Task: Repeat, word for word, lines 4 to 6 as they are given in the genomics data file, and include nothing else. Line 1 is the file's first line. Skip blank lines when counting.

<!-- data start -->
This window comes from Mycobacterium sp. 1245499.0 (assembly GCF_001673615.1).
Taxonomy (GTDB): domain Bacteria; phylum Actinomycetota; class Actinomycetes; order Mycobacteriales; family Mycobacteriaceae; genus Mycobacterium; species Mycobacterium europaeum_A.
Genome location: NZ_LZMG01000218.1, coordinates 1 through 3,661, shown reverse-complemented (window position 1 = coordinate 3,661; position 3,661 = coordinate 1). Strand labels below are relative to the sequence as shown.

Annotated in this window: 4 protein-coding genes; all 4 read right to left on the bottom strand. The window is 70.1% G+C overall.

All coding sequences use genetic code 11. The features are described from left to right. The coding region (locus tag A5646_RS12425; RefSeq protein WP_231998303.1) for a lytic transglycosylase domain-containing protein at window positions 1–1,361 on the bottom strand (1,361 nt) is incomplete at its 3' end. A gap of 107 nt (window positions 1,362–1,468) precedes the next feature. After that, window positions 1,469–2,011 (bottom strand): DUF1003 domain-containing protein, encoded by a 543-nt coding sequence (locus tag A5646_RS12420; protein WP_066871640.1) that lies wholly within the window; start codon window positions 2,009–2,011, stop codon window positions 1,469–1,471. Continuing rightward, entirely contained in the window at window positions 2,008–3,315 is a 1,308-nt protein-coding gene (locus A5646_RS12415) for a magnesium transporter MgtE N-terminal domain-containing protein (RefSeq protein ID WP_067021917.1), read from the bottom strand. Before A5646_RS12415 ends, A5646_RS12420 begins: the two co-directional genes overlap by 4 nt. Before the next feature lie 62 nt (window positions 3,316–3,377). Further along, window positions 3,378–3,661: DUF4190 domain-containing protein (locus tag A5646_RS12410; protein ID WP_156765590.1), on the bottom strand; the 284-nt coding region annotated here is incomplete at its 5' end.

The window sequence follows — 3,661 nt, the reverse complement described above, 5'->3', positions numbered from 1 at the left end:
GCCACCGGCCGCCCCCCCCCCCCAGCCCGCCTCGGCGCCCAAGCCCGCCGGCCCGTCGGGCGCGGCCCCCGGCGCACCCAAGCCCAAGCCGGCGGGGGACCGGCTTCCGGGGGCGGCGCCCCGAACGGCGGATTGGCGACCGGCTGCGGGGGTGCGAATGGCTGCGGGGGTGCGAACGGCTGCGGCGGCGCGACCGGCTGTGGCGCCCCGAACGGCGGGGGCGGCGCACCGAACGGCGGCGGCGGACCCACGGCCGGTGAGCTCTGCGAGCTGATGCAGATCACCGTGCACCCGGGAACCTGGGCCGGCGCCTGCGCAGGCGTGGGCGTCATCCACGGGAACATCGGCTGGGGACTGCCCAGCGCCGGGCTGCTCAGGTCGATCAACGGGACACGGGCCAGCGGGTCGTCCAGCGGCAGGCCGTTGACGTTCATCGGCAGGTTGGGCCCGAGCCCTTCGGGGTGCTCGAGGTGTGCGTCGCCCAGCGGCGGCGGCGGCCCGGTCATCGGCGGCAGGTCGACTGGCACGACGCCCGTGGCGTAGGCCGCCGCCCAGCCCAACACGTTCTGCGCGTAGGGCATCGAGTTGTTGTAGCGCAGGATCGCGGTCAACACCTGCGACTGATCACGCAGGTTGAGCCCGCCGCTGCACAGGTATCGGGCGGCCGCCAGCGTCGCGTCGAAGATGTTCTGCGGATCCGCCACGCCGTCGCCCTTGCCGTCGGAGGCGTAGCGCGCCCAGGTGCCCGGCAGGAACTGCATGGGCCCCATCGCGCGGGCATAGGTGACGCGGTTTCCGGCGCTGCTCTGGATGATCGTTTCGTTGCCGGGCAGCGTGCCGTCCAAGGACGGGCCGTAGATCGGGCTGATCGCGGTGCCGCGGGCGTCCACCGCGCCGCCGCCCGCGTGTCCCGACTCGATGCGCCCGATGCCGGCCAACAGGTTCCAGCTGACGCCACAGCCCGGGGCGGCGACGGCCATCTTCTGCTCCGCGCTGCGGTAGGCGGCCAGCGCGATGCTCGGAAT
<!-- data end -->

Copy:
Annotated in this window: 4 protein-coding genes; all 4 read right to left on the bottom strand. The window is 70.1% G+C overall.

All coding sequences use genetic code 11. The features are described from left to right. The coding region (locus tag A5646_RS12425; RefSeq protein WP_231998303.1) for a lytic transglycosylase domain-containing protein at window positions 1–1,361 on the bottom strand (1,361 nt) is incomplete at its 3' end. A gap of 107 nt (window positions 1,362–1,468) precedes the next feature. After that, window positions 1,469–2,011 (bottom strand): DUF1003 domain-containing protein, encoded by a 543-nt coding sequence (locus tag A5646_RS12420; protein WP_066871640.1) that lies wholly within the window; start codon window positions 2,009–2,011, stop codon window positions 1,469–1,471. Continuing rightward, entirely contained in the window at window positions 2,008–3,315 is a 1,308-nt protein-coding gene (locus A5646_RS12415) for a magnesium transporter MgtE N-terminal domain-containing protein (RefSeq protein ID WP_067021917.1), read from the bottom strand. Before A5646_RS12415 ends, A5646_RS12420 begins: the two co-directional genes overlap by 4 nt. Before the next feature lie 62 nt (window positions 3,316–3,377). Further along, window positions 3,378–3,661: DUF4190 domain-containing protein (locus tag A5646_RS12410; protein ID WP_156765590.1), on the bottom strand; the 284-nt coding region annotated here is incomplete at its 5' end.

The window sequence follows — 3,661 nt, the reverse complement described above, 5'->3', positions numbered from 1 at the left end: